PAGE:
—Well, now you seem to have gone off the deep end onto some kind of platform.
—Can we talk about that? About platforms? Zoom? Where one cannot look in the eyes of the other, one cannot be spontaneous without fear of rupture, one cannot pause, look away, dwell elsewhere; one had best not raise questions. Where the peripheral world is exiled so that the only way through time is an agonizing literalism, tick tock, where the spatial dimension is omitted, thus canceling everything we understand about the physical—quantum—universe. A form of distorted isolation worse than a cell because pretending to be a gathering.
—Sorry I mentioned it.
—It’s OK. I am somewhat wounded in this sphere.
—You were saying? Something about nature and history being entangled?
—Well, part of my present grief is a sense that there doesn’t seem to be much imagination, entangled or not, in our political discourse, if political discourse can stand in for history here. Why is the past not more deeply understood as a place of possibility as well as a place of error?
—Well, you know, we are addicted to something called the new.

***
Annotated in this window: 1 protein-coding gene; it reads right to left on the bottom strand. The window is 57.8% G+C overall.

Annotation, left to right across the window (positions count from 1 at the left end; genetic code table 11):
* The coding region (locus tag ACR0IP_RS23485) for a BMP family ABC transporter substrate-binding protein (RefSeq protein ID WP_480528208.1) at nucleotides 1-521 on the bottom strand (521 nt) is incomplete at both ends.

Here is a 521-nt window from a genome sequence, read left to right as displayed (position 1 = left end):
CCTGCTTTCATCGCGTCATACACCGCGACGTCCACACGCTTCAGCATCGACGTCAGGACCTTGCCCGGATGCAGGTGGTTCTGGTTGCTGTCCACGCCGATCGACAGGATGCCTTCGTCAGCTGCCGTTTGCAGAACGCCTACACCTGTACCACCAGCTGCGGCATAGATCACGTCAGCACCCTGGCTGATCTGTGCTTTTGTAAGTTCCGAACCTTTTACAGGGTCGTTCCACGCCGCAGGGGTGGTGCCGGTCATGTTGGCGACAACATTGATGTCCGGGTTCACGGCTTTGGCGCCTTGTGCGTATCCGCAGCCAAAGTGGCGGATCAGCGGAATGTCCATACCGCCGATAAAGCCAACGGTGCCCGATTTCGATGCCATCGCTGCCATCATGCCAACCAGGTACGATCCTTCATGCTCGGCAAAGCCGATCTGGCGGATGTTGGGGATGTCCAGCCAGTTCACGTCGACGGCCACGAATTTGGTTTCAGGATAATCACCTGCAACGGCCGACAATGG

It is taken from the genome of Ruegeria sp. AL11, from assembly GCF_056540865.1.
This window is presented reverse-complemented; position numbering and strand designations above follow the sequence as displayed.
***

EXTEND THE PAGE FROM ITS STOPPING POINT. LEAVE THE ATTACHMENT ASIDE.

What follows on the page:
—When I think about art, for example, I want also to be thinking about a politics, and not to keep them severed from each other. But that doesn’t necessarily mean art needs to be more overtly political. This isn’t about subject-matter, although subjects matter. I want the ways in which artists think to be applied to our political thought, which means I want more imagination to happen between means and ends; an inquiry about materials in relation to real needs; we need to think like artists and act in alignment with nature. The political world, and the academic world and the journalistic world, for that matter, appear to have given into a quantifying rationalistic instrumentalism on the one hand, and a kind of preening humorless self-righteous smug opining on the other; these domains seem fearful of the kind of experimentation and critical testing that belongs to art-making, and to physics, where the impossible is viewed as a splendid opportunity to find the possible. Or, as William James, that beautiful old hat, put it, “truth is what happens to an idea.”